The International Olympic Committee (IOC) plan to appeal the Court of Arbitration for Sport (CAS) decision to clear 28 Russians accused of doping to the Swiss Federal Tribunal, it has been announced today.
IOC Presidential spokesperson Mark Adams confirmed following discussion at an Executive Board meeting here that they are "dissatisfied both by the decision and the motivation".
However, the body's President Thomas Bach said later that "the chances of winning did not play a role" in their decision.
"The only factor which led us to the decision was this protection of the clean athletes who have finished behind these Russian athletes who have not been declared innocent," he said.
CAS overturned decisions against 28 of 39 Russian athletes sanctioned by the IOC for implication in the "systemic manipulation" of the anti-doping system at the Sochi Winter Olympics.
Two of these cases - involving cross country skier Alexander Legkov, who was cleared, and bobsledder Alexander Zubkov, who was not - have now been published in full.
CAS said that they were unable to prove any of the "factual allegations" made by the IOC, casting doubt on elements of the testimony provided by former Moscow Laboratory director Grigory Rodchenkov, who has provided much of the evidence in the Russian doping cases.
They maintained that the ruling only concerned individual proof and that they were not challenging the general basis of the doping allegations, although it was interpreted that way in Russia.
Adams added that they are yet to see more detailed testimony about the other cases, but are planning to appeal anyway.
The Swiss Federal Tribunal have the power to overturn CAS verdicts if they believe the legal process was abused, although in reality this is very rare.
The IOC appeal therefore appears a long shot, but it also has the aim of sending a message that they are determined to do whatever they can to bring Russian doping to account.
They are likely to argue that the burden of absolute proof used by CAS was a criminal standard rather than the "beyond reasonable doubt" criteria usually applied in civil doping cases.
Another argument could involve how CAS analysed the evidence against each individual athlete in isolation rather than looking at them in context.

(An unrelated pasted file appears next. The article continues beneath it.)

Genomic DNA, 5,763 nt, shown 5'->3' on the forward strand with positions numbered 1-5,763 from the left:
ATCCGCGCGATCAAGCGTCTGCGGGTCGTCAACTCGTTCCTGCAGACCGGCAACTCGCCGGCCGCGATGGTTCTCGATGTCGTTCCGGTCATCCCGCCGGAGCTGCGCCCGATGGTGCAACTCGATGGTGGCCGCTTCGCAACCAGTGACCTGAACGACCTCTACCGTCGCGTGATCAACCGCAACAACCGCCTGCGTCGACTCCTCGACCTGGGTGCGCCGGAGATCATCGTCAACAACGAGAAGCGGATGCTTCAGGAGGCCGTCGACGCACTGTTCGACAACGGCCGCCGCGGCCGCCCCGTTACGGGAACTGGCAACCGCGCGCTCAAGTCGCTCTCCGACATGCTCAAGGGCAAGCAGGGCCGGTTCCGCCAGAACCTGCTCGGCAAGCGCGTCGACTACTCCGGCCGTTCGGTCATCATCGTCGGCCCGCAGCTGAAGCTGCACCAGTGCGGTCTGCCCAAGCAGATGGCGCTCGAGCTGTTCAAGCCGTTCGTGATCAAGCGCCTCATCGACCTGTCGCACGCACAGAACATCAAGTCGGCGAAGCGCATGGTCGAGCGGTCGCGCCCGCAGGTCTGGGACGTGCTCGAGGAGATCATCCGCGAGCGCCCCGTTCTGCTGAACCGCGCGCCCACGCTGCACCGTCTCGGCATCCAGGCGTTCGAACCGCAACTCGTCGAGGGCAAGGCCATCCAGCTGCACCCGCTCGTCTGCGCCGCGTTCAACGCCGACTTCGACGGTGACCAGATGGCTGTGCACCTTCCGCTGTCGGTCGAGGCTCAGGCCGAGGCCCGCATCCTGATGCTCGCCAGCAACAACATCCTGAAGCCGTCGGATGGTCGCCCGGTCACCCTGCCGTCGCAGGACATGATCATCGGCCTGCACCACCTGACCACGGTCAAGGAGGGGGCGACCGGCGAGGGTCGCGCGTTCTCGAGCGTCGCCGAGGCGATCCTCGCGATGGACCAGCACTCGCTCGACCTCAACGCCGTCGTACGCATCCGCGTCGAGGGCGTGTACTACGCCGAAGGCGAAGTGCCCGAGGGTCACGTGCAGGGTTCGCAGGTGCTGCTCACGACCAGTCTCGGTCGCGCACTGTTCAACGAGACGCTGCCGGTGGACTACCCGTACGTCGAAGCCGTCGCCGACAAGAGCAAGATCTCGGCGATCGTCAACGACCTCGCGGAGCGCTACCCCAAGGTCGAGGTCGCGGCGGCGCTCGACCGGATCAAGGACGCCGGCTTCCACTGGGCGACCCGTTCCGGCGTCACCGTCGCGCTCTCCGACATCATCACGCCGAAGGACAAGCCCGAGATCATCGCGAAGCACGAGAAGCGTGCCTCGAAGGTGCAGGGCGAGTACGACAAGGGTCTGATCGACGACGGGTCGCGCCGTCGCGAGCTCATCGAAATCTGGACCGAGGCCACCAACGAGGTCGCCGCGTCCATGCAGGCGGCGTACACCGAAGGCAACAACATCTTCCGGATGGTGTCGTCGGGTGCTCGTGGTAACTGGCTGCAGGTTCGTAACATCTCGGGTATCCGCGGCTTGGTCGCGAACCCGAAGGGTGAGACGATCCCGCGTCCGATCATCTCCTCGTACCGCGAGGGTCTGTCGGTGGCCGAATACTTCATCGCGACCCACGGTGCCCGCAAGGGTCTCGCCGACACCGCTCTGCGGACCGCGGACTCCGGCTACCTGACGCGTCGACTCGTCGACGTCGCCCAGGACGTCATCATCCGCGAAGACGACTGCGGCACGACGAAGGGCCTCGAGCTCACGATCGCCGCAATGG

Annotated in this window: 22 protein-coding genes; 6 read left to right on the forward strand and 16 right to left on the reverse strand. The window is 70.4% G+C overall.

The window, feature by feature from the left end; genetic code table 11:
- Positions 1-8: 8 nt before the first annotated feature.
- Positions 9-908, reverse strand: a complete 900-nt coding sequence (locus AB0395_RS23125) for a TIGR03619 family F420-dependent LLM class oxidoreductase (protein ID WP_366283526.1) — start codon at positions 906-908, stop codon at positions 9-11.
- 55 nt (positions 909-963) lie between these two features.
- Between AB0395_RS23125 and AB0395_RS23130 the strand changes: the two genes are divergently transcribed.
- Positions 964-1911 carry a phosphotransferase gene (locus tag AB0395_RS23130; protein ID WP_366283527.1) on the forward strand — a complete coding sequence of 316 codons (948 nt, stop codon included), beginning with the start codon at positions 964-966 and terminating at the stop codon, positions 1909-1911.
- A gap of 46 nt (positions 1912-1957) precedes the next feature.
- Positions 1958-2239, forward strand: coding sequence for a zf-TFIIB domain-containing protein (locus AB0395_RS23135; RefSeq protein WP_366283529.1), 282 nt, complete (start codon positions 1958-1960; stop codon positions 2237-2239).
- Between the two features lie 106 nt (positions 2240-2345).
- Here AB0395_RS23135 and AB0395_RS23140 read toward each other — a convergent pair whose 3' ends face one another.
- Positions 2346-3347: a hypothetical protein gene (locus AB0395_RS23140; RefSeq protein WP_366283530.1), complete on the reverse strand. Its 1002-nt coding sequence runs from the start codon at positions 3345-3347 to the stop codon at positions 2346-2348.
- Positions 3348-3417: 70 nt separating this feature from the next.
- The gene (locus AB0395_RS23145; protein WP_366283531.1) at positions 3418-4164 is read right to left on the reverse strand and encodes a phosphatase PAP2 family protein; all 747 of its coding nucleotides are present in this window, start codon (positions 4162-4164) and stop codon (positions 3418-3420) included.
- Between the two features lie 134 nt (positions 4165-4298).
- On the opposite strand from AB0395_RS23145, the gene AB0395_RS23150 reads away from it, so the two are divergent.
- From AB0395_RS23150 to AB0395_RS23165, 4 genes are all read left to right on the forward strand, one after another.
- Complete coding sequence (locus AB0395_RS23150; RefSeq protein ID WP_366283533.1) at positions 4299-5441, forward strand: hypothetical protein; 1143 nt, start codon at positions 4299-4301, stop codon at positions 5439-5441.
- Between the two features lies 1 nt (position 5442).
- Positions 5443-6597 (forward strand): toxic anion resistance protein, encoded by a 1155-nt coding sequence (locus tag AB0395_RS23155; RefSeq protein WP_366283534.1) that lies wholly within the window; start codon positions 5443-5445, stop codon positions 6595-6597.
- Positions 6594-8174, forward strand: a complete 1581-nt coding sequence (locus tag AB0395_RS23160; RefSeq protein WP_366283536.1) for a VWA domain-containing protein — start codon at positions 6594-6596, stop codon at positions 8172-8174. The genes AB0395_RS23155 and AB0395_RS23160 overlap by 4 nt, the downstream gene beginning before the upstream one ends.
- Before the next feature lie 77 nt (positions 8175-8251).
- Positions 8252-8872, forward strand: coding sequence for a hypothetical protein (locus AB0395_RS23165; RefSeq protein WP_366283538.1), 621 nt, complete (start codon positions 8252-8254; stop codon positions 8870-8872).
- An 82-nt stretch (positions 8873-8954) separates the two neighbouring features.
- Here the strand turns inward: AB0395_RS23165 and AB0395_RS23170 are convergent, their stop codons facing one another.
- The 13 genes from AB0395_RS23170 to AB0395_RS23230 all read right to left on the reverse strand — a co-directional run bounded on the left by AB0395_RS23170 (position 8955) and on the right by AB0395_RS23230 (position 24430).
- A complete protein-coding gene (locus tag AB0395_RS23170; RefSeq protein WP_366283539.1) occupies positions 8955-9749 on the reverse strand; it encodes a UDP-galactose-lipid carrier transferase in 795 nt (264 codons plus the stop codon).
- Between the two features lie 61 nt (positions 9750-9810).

This means that a ruling that members of the Russian women's ice hockey could have submitted samples with male DNA because it was scientifically possible, if extremely unlikely, did not take into account how multiple players gave readings showing similarly abnormal levels - thus increasing the likelihood of manipulation.
Two members of the CAS arbitration team - Christophe Vedder and Michael Geistlinger - also have links to the International Biathlon Union (IBU), raising suspicions about their impartiality.
This alone would not be grounds for a successful appeal, because the IOC spurned an earlier opportunity to challenge these appointments in an oversight which now appears a big error.
But it could become relevant if additional evidence came to light such as the implication of either in the ongoing corruption investigation into IBU links to Russia, which has already led to the standing-down of the body's former President Anders Besseberg and secretary general, Nicole Resch.
In 2012, the Swiss Federal Tribunal overturned a FIFA and CAS ruling that Brazilian footballer Matuzalem could be banned from playing if he missed compensation payments amounting to almost €12 million (£10.5 million/$14.3 million) to former club Shakhtar Donetsk following a breach of contract.
This ruling was described as “fundamentally unlawful" and "incompatible with the public order".
The Swiss Federal Tribunal also ordered that CAS reconsider a ban against Argentine tennis player Guillermo Canas in 2007 following a failure for a banned masking agent two years earlier, although the Lausanne-based panel ultimately reached the same verdict second time around.